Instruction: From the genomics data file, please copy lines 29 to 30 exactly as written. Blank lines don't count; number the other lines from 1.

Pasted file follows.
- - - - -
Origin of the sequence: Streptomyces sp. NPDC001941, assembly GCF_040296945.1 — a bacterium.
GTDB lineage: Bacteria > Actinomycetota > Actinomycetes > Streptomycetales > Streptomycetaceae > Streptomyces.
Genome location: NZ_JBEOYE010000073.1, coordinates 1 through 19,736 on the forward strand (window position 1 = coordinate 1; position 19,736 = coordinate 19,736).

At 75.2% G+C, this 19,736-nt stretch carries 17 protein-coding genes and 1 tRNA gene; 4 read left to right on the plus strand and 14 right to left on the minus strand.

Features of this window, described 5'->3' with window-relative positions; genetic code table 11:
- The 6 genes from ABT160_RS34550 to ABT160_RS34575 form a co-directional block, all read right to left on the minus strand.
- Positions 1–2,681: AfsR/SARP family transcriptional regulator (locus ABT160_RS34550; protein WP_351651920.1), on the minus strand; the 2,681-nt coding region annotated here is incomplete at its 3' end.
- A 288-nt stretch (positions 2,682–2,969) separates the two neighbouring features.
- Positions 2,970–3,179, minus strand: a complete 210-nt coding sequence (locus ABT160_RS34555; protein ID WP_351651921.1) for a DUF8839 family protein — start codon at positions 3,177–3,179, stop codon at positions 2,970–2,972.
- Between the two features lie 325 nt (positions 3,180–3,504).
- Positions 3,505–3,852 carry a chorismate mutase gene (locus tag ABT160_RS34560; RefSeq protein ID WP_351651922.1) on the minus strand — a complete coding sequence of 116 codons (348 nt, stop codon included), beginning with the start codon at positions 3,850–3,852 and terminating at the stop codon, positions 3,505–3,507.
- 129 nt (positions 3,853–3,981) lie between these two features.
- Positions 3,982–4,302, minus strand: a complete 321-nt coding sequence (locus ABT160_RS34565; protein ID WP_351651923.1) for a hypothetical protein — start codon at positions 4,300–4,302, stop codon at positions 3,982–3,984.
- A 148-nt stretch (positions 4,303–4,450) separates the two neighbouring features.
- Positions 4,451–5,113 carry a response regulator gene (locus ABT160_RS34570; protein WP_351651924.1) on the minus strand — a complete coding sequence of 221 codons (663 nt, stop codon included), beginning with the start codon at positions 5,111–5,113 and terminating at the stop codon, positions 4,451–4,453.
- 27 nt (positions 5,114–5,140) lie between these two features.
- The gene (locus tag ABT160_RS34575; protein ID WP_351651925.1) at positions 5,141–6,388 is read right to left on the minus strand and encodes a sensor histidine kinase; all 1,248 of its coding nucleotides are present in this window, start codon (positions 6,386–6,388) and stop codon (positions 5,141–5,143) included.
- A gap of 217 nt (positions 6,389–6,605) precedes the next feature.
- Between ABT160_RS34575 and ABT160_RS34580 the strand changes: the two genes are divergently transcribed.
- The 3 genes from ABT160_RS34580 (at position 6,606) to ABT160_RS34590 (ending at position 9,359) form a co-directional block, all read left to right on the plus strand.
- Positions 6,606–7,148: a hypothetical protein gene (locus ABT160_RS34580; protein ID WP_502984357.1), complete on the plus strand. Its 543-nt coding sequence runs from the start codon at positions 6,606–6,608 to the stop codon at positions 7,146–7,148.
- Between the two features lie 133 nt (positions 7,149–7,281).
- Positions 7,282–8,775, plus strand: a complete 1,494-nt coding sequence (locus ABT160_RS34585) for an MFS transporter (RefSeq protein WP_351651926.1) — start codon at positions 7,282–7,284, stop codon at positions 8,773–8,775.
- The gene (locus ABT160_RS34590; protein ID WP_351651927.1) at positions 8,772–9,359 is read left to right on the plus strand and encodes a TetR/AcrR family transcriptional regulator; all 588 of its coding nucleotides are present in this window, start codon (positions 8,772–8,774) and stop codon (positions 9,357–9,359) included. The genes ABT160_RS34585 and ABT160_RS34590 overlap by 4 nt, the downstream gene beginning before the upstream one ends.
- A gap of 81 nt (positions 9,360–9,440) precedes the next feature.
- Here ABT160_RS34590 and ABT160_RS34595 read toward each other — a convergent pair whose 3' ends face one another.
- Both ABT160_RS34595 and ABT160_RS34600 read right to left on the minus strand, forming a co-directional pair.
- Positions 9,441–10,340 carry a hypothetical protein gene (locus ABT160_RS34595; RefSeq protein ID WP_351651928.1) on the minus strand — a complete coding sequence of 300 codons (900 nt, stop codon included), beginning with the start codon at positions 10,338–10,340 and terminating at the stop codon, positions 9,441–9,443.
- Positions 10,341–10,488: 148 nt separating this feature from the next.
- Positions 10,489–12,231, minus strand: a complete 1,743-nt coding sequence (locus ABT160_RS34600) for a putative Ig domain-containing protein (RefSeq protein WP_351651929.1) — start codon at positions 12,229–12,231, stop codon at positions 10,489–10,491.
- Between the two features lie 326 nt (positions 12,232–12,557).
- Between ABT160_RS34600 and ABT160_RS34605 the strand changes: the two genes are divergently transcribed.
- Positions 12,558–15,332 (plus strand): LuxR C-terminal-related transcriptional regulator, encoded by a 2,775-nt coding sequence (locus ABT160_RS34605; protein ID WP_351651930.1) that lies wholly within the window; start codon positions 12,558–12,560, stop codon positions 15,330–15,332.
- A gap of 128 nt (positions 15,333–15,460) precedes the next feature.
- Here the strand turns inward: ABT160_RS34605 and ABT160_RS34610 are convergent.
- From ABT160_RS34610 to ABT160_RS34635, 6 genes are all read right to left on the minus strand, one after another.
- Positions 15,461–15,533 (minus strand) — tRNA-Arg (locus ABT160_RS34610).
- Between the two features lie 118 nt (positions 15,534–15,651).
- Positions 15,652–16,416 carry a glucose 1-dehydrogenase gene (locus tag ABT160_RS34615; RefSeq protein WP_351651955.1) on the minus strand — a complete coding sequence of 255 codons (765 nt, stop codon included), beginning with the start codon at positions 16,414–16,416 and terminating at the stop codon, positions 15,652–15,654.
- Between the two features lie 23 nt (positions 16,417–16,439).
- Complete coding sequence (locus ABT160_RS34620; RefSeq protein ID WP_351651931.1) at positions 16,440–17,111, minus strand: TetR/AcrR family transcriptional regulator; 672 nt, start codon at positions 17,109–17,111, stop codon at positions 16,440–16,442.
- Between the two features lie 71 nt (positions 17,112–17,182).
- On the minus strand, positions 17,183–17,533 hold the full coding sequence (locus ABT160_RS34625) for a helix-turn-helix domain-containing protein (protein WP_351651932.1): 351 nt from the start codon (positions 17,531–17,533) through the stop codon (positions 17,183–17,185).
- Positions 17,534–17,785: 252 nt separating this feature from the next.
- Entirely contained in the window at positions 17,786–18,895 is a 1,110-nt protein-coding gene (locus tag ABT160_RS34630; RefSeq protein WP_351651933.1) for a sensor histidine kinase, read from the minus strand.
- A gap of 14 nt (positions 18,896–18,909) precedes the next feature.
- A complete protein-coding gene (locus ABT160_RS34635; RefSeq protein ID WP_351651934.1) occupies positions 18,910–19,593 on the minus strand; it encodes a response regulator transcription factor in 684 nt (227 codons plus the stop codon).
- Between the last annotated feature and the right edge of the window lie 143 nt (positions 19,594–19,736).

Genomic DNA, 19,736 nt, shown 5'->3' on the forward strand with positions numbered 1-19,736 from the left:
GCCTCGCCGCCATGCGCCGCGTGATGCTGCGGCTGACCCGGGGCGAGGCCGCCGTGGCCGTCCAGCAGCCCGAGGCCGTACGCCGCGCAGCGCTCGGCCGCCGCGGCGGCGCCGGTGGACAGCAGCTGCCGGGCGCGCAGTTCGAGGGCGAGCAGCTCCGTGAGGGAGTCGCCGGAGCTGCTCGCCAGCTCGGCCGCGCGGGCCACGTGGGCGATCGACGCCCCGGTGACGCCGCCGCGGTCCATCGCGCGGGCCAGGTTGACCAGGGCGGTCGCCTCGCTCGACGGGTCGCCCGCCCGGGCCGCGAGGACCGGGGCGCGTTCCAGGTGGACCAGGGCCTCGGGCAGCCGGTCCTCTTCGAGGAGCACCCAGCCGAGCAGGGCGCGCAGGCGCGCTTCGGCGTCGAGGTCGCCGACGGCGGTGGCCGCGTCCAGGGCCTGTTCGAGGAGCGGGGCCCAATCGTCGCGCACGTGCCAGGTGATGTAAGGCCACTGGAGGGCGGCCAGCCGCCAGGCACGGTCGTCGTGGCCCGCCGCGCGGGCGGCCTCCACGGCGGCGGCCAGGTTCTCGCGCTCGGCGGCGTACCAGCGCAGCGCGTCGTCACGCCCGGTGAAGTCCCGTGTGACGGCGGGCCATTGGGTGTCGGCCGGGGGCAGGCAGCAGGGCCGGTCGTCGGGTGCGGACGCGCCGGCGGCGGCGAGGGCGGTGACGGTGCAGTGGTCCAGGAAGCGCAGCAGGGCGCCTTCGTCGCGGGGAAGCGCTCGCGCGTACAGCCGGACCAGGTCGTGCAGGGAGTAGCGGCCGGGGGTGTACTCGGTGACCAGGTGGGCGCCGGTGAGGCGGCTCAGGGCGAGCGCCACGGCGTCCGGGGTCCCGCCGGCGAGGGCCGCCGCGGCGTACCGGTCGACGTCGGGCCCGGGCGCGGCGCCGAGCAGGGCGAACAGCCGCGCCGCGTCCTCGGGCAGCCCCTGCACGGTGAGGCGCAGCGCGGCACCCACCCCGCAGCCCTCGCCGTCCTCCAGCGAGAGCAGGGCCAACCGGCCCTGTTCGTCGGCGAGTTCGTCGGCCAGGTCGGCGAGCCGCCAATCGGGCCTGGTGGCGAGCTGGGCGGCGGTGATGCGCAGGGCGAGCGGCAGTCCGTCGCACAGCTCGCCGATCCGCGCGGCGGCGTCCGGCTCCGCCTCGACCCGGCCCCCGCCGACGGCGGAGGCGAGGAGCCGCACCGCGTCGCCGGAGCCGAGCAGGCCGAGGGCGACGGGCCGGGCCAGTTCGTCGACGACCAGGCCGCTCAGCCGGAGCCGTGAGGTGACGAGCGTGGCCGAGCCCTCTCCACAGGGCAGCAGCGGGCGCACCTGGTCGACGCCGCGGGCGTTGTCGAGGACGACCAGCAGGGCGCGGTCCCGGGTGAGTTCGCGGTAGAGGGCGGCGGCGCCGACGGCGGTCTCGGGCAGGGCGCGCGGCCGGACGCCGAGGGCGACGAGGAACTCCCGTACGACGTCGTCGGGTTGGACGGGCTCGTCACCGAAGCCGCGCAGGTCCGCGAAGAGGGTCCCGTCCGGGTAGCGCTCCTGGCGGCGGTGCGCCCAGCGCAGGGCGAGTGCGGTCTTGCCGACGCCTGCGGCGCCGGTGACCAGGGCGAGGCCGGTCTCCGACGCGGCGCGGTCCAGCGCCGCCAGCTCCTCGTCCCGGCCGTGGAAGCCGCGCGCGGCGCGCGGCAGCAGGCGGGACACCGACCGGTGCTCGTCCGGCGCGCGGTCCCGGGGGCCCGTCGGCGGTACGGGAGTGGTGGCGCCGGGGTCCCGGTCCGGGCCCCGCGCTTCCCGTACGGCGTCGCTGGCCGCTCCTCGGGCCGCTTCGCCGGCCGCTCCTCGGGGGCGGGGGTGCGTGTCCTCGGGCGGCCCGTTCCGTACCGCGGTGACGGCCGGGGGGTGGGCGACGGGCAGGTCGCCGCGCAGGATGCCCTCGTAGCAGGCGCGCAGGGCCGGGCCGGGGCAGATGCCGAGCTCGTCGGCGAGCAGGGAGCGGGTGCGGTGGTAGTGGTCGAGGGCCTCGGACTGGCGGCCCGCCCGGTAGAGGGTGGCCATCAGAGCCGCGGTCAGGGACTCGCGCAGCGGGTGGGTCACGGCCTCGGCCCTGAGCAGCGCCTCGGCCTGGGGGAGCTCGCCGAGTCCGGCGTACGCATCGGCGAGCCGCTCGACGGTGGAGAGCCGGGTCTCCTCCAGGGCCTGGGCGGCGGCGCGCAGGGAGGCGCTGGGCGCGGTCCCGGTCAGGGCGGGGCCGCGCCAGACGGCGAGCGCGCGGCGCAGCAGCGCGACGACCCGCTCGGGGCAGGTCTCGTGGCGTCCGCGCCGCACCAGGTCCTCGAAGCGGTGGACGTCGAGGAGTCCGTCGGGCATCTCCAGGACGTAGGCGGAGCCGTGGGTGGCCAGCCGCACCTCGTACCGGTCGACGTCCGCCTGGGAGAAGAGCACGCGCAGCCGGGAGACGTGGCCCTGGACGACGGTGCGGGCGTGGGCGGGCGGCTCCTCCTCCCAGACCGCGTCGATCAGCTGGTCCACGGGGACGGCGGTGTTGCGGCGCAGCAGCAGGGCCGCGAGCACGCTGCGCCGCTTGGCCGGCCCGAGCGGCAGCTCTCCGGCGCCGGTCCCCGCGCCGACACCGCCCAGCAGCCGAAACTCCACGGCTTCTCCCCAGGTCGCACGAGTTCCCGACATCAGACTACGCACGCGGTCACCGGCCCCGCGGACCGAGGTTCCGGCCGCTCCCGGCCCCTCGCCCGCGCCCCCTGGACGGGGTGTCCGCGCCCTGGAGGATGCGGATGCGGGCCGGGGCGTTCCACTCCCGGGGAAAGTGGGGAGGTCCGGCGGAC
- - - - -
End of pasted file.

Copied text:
- Positions 10,341–10,488: 148 nt separating this feature from the next.
- Positions 10,489–12,231, minus strand: a complete 1,743-nt coding sequence (locus ABT160_RS34600) for a putative Ig domain-containing protein (RefSeq protein WP_351651929.1) — start codon at positions 12,229–12,231, stop codon at positions 10,489–10,491.